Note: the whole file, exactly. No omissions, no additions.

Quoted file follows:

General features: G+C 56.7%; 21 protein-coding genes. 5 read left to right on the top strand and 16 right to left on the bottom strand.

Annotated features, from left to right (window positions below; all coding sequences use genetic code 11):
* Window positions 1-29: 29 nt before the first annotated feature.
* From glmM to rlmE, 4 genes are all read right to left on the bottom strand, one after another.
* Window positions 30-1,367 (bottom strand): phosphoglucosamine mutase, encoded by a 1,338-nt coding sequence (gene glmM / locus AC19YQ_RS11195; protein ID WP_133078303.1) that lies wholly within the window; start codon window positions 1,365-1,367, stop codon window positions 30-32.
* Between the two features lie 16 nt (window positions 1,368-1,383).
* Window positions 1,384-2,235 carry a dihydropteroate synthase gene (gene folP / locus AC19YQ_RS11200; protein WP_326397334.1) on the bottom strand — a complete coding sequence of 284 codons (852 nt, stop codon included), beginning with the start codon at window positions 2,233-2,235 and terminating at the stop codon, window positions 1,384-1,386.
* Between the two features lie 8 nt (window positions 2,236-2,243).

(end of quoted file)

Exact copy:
General features: G+C 56.7%; 21 protein-coding genes. 5 read left to right on the top strand and 16 right to left on the bottom strand.

Annotated features, from left to right (window positions below; all coding sequences use genetic code 11):
* Window positions 1-29: 29 nt before the first annotated feature.
* From glmM to rlmE, 4 genes are all read right to left on the bottom strand, one after another.
* Window positions 30-1,367 (bottom strand): phosphoglucosamine mutase, encoded by a 1,338-nt coding sequence (gene glmM / locus AC19YQ_RS11195; protein ID WP_133078303.1) that lies wholly within the window; start codon window positions 1,365-1,367, stop codon window positions 30-32.
* Between the two features lie 16 nt (window positions 1,368-1,383).
* Window positions 1,384-2,235 carry a dihydropteroate synthase gene (gene folP / locus AC19YQ_RS11200; protein WP_326397334.1) on the bottom strand — a complete coding sequence of 284 codons (852 nt, stop codon included), beginning with the start codon at window positions 2,233-2,235 and terminating at the stop codon, window positions 1,384-1,386.
* Between the two features lie 8 nt (window positions 2,236-2,243).